Beginning the year with goal planning can seem like a stressful or overwhelming exercise. Given how 2020 has played out, you might wonder if it’s even worth the effort. But successful nonprofit organizations understand the value in planning for the future and directing its people, time, and resources toward accomplishing those plans.
Goals are what show you the important steps to take to reach that envisioned future. Getting started on goals, however, can trip up even the best-intentioned organizations. Here is how you can begin the goal-setting process and walk away with a concrete plan for success.
Understand Where You Are
Your goal-setting process will have you looking 6-12 months into your organization’s future, so you’ll want to include crucial people like your organization’s senior staff and board of directors. This planning team will have the institutional knowledge and experience needed to aim the organization in the right direction.
Once you’ve established your planning team, begin by examining your present situation. Take a look at every aspect of your nonprofit: mission, services rendered, board and staff structure, volunteers, the works. If you’ve set goals before, revisit them and see how well you met them.
Also, look at your organization’s foundational principles for guidance. Review your mission statement and values. Have you previously developed a vision statement? If you’ve started planning your future before, remind your planning team of where that vision was pointing, and then assess if your current situation reflects that. How have needs changed from then to now? Do your beneficiaries or clients have different needs to consider? How might the pandemic have changed that?
Figure Out Where You Want to Be
With a grip on your organization’s current status, it’s time to consider the direction you want to go. Creating a vision statement and plan paints the picture of the organization’s desired direction and should be the deliverable completed at this stage. Your planning team will likely have plenty of ideas to suggest, so set aside ample time for a session to brainstorm ideas, expected outcomes and aspirations. Some guiding questions to drive this session include:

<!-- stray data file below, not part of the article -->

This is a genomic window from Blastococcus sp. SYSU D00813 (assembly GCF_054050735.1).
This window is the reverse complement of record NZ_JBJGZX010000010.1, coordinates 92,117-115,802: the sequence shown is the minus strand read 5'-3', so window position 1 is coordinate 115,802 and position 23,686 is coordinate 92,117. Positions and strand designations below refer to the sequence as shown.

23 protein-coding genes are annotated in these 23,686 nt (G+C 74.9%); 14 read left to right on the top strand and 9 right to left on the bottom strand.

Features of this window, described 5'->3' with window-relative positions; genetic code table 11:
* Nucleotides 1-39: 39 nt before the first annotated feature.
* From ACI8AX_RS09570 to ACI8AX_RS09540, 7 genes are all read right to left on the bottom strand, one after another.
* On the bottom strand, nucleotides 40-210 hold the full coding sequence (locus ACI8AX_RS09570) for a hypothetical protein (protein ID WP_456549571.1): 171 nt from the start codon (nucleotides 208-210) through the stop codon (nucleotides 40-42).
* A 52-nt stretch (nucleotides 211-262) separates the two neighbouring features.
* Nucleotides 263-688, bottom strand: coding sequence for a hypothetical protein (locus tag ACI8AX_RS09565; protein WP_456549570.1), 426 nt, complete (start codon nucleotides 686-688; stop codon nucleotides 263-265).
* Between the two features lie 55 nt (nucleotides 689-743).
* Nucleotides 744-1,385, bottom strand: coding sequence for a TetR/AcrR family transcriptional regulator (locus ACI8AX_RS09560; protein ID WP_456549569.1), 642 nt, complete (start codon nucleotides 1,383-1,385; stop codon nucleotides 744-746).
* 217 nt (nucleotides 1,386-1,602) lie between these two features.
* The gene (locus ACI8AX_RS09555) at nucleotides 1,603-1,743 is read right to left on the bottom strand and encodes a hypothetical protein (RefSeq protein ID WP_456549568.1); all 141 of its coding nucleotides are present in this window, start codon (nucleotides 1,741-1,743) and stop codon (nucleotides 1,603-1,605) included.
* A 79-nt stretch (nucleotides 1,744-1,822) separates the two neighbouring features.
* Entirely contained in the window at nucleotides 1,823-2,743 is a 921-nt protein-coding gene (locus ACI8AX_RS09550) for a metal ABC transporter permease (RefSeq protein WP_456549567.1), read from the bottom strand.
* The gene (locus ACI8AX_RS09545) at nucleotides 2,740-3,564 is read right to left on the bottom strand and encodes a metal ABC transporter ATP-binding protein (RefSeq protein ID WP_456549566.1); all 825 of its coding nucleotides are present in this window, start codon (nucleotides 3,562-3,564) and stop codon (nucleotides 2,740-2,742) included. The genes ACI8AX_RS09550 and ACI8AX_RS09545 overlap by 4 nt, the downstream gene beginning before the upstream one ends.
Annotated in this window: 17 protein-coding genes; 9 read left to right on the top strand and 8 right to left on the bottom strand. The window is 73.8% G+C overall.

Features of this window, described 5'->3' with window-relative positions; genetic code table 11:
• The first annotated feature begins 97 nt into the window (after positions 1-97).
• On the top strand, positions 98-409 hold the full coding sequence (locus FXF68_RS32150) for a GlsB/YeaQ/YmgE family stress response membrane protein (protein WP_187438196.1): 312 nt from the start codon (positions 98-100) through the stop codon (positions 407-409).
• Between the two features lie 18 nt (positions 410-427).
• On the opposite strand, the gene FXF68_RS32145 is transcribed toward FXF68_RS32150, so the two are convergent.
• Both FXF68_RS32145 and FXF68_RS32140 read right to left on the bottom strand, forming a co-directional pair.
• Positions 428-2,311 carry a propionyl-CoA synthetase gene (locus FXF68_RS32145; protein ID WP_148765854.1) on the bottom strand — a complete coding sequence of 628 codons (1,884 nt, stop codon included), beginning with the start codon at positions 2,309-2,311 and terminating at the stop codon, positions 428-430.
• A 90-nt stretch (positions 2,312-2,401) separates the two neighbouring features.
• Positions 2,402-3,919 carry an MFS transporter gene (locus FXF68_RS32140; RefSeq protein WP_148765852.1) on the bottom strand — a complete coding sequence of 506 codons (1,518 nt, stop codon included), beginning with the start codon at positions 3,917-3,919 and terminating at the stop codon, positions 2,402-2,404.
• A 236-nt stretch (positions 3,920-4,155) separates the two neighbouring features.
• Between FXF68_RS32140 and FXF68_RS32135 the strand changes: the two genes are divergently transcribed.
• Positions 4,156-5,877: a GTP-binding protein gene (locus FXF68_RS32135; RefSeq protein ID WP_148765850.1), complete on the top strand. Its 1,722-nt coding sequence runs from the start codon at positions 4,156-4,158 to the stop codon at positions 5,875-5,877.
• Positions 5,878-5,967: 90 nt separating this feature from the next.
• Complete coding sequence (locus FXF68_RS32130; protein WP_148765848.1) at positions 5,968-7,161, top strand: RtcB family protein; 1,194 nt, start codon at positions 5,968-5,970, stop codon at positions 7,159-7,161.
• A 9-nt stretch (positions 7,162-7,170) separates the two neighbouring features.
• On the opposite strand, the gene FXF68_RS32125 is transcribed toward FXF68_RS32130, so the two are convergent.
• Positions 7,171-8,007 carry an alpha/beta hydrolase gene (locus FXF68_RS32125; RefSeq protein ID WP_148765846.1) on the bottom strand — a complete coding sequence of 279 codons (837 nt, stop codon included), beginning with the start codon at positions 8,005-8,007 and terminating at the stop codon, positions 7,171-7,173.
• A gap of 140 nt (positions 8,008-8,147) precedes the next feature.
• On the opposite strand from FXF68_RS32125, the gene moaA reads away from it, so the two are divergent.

- What services will best support our beneficiaries in the near future?
- What does our board makeup look like? Or our volunteers and staff? Do they represent the people we serve?
- Who comprises our community? How might that change in the near future?
- What should our financial position look like?
- What are our growth areas?
Naturally, you won’t be able to predict the future — nobody saw 2020 unfolding the way it has. But by developing an organizational vision and knowing where you want your path to go, it becomes harder to be swayed from that path. Mission creep is easier to prevent with a clear and specific vision.
Include Scenario Planning
This year has shown us how uncertainty can challenge any organization’s plan. Uncertainty can also frustrate a planning team or even temper their vision’s expectations. To allay concerns, you first have to face them. Give your planning team dedicated time — separate from visioning — to raise and redress concerns. Considering how things could go wrong can help alleviate uncertainty and encourage the planning team to think aspirationally during the visioning process.
As part of the visioning process, your planning team should identify key factors, particularly those revenue drivers at greatest risk. Fundraising, operations, programs — whatever those are, cover the risks they face. Then run through best- and worst-case scenario planning on the outcomes of those drivers and develop potential response actions to prepare for a range of possibilities.
During this process, planning teams can easily trap themselves in every worst-case scenario or impose self-limitations on their creativity and imagination, hampering strategic visioning. An excellent framework to break free of that and to encourage creativity is the Six Thinking Hats methodology. Each “hat” encourages a broader range of perspectives, which can help drive strategic decision-making around your vision: